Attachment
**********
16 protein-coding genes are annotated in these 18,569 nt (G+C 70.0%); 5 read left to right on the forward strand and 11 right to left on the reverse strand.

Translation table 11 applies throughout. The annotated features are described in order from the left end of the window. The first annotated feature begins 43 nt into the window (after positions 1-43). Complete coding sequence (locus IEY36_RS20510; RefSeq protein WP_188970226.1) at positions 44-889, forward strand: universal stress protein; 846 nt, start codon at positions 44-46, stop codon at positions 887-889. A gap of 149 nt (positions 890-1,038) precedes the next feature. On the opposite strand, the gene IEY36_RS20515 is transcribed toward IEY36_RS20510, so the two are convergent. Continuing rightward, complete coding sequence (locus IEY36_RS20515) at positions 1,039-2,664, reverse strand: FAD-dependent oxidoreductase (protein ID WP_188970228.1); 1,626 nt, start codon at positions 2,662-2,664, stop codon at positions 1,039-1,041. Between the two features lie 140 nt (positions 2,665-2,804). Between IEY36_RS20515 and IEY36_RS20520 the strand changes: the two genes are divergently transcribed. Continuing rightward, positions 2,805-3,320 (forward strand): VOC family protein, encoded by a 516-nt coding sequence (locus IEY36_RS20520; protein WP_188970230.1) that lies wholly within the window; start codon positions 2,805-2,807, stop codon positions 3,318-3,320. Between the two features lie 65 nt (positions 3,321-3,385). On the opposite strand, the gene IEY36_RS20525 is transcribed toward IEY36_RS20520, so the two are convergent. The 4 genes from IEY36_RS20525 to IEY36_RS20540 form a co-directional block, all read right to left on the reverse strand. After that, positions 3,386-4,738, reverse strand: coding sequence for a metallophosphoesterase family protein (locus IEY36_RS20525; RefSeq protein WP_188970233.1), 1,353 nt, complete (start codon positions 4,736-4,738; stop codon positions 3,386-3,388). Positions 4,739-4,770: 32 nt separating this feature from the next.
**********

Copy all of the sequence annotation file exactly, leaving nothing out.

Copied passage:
16 protein-coding genes are annotated in these 18,569 nt (G+C 70.0%); 5 read left to right on the forward strand and 11 right to left on the reverse strand.

Translation table 11 applies throughout. The annotated features are described in order from the left end of the window. The first annotated feature begins 43 nt into the window (after positions 1-43). Complete coding sequence (locus IEY36_RS20510; RefSeq protein WP_188970226.1) at positions 44-889, forward strand: universal stress protein; 846 nt, start codon at positions 44-46, stop codon at positions 887-889. A gap of 149 nt (positions 890-1,038) precedes the next feature. On the opposite strand, the gene IEY36_RS20515 is transcribed toward IEY36_RS20510, so the two are convergent. Continuing rightward, complete coding sequence (locus IEY36_RS20515) at positions 1,039-2,664, reverse strand: FAD-dependent oxidoreductase (protein ID WP_188970228.1); 1,626 nt, start codon at positions 2,662-2,664, stop codon at positions 1,039-1,041. Between the two features lie 140 nt (positions 2,665-2,804). Between IEY36_RS20515 and IEY36_RS20520 the strand changes: the two genes are divergently transcribed. Continuing rightward, positions 2,805-3,320 (forward strand): VOC family protein, encoded by a 516-nt coding sequence (locus IEY36_RS20520; protein WP_188970230.1) that lies wholly within the window; start codon positions 2,805-2,807, stop codon positions 3,318-3,320. Between the two features lie 65 nt (positions 3,321-3,385). On the opposite strand, the gene IEY36_RS20525 is transcribed toward IEY36_RS20520, so the two are convergent. The 4 genes from IEY36_RS20525 to IEY36_RS20540 form a co-directional block, all read right to left on the reverse strand. After that, positions 3,386-4,738, reverse strand: coding sequence for a metallophosphoesterase family protein (locus IEY36_RS20525; RefSeq protein WP_188970233.1), 1,353 nt, complete (start codon positions 4,736-4,738; stop codon positions 3,386-3,388). Positions 4,739-4,770: 32 nt separating this feature from the next.